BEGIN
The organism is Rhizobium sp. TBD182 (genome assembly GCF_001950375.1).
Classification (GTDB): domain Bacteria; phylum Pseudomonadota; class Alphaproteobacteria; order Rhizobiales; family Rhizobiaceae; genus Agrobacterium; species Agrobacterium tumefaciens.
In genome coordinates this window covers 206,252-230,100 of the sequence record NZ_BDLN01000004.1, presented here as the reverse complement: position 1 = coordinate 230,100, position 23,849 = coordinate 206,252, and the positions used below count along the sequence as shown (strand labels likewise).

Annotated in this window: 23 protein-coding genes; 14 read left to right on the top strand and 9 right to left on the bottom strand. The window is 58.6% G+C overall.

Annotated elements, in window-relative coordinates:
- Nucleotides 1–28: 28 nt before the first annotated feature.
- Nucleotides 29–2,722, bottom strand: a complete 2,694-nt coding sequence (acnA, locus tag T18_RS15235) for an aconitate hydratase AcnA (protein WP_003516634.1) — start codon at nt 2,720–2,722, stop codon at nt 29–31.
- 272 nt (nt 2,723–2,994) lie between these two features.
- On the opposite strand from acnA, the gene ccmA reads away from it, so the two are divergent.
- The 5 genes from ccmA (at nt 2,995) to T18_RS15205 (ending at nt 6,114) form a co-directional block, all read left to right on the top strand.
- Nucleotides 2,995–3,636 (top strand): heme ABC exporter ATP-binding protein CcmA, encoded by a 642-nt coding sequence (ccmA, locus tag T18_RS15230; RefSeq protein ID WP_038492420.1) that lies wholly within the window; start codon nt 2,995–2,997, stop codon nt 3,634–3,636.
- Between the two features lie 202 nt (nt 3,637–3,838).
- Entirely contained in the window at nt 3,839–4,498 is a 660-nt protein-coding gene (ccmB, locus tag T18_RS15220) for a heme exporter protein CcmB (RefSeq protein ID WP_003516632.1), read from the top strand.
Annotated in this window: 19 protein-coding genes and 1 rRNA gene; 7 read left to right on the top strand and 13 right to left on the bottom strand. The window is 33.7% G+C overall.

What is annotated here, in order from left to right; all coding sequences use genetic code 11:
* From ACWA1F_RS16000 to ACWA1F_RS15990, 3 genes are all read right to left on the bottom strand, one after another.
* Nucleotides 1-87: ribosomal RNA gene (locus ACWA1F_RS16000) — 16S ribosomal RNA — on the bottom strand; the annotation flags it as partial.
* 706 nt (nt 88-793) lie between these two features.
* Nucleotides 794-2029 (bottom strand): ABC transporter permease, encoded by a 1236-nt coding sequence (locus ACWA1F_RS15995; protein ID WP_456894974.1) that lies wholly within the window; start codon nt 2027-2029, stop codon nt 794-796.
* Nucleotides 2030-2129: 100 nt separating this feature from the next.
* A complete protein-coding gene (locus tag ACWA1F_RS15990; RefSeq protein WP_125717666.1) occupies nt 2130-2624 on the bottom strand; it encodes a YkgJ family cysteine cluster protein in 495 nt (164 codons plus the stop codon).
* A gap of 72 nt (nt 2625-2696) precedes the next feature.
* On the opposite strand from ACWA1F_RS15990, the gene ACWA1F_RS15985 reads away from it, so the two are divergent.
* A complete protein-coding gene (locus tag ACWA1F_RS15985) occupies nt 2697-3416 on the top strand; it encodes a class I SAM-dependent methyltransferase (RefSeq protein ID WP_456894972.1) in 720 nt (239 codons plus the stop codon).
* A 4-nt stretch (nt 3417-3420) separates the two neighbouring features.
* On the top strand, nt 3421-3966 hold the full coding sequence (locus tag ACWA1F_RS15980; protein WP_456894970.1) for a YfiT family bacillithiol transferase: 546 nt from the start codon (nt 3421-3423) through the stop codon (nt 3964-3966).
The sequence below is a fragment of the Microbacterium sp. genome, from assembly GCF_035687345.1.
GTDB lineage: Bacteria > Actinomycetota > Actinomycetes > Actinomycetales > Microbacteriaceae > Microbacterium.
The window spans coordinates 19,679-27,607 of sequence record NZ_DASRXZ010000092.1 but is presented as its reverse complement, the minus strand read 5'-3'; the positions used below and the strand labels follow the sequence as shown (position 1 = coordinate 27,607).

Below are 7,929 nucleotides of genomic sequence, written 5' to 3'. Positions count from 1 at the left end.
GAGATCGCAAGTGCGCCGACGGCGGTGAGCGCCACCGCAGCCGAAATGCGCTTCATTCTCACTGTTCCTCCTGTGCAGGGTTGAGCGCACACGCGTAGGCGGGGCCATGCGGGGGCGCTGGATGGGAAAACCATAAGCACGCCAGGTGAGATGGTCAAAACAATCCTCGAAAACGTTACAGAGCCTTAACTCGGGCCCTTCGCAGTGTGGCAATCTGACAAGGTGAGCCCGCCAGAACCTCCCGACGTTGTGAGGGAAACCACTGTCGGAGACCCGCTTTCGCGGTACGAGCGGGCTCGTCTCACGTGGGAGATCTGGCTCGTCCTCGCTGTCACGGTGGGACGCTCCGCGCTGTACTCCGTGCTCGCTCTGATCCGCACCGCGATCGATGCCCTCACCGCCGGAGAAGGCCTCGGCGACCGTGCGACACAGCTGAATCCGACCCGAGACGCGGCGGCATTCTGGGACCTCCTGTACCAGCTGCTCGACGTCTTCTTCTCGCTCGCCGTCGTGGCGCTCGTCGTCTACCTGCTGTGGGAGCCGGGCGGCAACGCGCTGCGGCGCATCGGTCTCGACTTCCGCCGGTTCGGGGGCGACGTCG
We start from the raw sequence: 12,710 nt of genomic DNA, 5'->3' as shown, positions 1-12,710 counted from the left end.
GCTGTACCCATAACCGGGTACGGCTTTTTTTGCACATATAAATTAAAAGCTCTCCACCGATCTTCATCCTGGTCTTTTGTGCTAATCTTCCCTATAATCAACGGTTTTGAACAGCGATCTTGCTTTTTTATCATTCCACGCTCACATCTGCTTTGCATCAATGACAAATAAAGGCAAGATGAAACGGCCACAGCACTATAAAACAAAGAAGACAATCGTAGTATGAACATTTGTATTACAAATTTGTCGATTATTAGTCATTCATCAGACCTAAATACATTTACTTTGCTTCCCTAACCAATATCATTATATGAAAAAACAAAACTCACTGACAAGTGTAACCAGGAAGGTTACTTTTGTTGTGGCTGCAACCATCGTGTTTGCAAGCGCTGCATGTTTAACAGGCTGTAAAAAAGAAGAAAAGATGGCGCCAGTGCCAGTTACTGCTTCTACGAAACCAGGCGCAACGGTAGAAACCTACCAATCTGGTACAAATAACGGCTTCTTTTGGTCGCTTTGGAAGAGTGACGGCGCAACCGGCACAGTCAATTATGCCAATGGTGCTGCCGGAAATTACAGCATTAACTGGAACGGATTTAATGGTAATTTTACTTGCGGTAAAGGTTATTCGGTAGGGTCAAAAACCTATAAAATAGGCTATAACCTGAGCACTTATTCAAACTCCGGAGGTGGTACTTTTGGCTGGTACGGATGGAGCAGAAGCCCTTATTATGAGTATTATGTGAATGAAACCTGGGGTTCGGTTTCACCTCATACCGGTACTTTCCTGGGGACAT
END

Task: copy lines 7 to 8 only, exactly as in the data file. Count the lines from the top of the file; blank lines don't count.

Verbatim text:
- Nucleotides 29–2,722, bottom strand: a complete 2,694-nt coding sequence (acnA, locus tag T18_RS15235) for an aconitate hydratase AcnA (protein WP_003516634.1) — start codon at nt 2,720–2,722, stop codon at nt 29–31.
- 272 nt (nt 2,723–2,994) lie between these two features.